China Is Wielding Growing Influence Inside Other Countries, Argues Joshua Kurlantzick in New Book

China Is Wielding Growing Influence Inside Other Countries, Argues Joshua Kurlantzick in New Book

December 1, 2022 1:11 pm (EST)

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Motivated by its growing power, increasingly authoritarian domestic politics, and an ever more assertive foreign policy, China, for the first time in decades, “has dramatically increased its efforts to wield power within other countries,” writes Joshua Kurlantzick in Beijing’s Global Media Offensive: China’s Uneven Campaign to Influence Asia and the World.    

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To achieve its objective, China is building a formidable “influence apparatus” with a toolkit that includes expanding state media outlets, spreading disinformation on international social media platforms, wooing foreign politicians, and offering “educational” and “training” programs in other countries. 

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These expanding global influence campaigns create several potential dangers for the United States and democratic countries. “As China’s influence efforts become more effective, they could serve to keep closed, authoritarian societies in place and to promote China’s authoritarian model across the world,” writes Kurlantzick. Beijing’s efforts could also help sustain the ruling Communist Party at home, allow China to strengthen alliances with other autocracies like Russia, and undermine press freedoms, human rights, and democracy across the globe.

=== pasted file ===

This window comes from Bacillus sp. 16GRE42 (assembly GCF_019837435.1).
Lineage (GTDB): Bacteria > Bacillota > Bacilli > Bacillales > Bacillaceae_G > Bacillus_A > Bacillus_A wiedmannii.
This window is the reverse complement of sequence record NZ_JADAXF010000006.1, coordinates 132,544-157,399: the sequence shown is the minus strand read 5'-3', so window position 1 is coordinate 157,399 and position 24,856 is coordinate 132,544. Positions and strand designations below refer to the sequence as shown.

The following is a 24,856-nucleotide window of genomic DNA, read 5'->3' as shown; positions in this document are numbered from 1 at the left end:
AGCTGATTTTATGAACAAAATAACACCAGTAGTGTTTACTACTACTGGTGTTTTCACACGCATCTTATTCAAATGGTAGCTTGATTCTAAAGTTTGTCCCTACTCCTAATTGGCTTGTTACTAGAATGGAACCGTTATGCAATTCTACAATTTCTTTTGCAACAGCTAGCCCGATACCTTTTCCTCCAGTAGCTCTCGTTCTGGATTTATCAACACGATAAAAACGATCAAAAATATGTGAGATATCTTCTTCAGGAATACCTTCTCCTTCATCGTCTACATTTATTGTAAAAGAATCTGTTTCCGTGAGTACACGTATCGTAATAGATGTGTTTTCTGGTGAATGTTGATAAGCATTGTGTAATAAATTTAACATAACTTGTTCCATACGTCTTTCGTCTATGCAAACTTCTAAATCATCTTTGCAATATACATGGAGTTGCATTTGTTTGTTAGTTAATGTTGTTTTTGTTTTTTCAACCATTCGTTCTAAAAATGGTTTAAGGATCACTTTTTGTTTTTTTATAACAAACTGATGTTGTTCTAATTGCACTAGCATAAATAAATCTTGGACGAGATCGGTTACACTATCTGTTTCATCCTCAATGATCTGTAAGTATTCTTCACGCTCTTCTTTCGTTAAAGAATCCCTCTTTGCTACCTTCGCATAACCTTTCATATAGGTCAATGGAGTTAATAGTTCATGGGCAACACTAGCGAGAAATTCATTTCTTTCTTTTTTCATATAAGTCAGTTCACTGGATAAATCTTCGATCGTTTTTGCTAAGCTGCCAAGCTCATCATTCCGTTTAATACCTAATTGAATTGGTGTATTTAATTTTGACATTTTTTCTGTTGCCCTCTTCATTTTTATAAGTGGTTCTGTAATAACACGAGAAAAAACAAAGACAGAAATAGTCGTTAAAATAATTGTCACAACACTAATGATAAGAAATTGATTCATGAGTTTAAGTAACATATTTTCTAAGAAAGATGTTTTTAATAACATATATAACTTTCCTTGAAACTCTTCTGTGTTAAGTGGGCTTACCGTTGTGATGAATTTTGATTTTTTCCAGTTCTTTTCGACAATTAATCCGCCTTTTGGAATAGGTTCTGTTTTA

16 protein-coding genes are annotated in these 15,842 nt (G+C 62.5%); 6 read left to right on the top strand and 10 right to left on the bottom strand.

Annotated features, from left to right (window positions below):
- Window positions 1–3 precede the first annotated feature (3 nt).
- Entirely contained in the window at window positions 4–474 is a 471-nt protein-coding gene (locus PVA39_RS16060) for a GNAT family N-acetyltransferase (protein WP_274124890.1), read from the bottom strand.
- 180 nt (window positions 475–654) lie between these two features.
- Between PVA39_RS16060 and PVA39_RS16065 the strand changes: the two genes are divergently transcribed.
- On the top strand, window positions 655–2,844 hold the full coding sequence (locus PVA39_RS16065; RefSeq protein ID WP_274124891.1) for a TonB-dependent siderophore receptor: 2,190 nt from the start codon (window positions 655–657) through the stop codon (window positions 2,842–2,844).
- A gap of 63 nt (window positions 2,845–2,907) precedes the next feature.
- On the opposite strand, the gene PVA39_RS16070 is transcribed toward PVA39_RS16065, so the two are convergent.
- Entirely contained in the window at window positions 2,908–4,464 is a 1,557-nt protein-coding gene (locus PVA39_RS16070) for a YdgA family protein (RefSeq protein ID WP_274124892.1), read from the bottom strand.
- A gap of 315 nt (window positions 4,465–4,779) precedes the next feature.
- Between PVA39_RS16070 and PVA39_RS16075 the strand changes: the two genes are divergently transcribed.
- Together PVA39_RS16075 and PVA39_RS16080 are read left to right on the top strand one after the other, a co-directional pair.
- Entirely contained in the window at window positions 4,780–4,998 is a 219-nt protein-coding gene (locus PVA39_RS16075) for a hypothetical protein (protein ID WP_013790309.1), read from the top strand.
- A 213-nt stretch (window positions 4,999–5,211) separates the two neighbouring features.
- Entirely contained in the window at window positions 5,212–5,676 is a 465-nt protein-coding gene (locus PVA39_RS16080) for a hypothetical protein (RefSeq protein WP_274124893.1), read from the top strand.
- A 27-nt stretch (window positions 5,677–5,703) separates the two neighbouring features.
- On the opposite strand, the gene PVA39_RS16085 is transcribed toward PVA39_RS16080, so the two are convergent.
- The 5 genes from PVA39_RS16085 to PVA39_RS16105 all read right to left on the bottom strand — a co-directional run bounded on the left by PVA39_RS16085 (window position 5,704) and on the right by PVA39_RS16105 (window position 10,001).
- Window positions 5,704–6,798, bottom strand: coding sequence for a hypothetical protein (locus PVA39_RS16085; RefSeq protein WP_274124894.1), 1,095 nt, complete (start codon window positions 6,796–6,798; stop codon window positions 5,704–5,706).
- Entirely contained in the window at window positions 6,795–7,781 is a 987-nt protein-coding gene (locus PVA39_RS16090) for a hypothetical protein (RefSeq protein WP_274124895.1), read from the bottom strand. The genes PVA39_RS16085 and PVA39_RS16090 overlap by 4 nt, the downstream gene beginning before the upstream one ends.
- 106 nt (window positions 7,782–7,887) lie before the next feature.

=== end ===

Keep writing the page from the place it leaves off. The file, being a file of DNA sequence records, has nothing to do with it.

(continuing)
Kurlantzick, senior fellow for Southeast Asia at the Council on Foreign Relations (CFR), underscores that China’s autocratic model “appears attractive to some other states in part because so many large democracies today are struggling—with economic meltdowns, poor national leadership, hyper-partisanship, weakening civil societies and shrinking media sectors, economic inequality, and a loss of trust in political systems.”   

The Xi Jinping administration has “made improving China’s media directed toward the world, including Europe and the United States, a high priority,” Kurlantzick explains. Indeed, Xi wants to build a media and information superpower, and Beijing has invested massive sums in upgrading its state media and gaining control of local media in other countries. As Kurlantzick notes, “the Chinese government’s funding for state media dwarfs that of any other country’s state media funding, including the United States.” 

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China’s actions have often failed, leading to considerable backlash in many countries. But Beijing remains undeterred. Drawing lessons from several case studies—including the United States, where China has become the biggest spender of any country on foreign influence activities—Kurlantzick examines how China has upgraded “its ability to penetrate other states with sharp power, like the coercion of other countries’ media, politicians, and universities.”  

As the Chinese government uses formal diplomacy and information and media tools to broadcast democracy’s failures, “the United States, and other leading countries, should reassure the world that they are recommitted to the institutions and norms of global governance, to strengthening democracy at home, and to showing that democratic states can deliver global public goods.” 

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Read more about Beijing’s Global Media Offensive and order your copy at cfr.org/beijingmedia.

To request an interview, please contact Joshua Kurlantzick at [email protected] and CFR Communications at [email protected]

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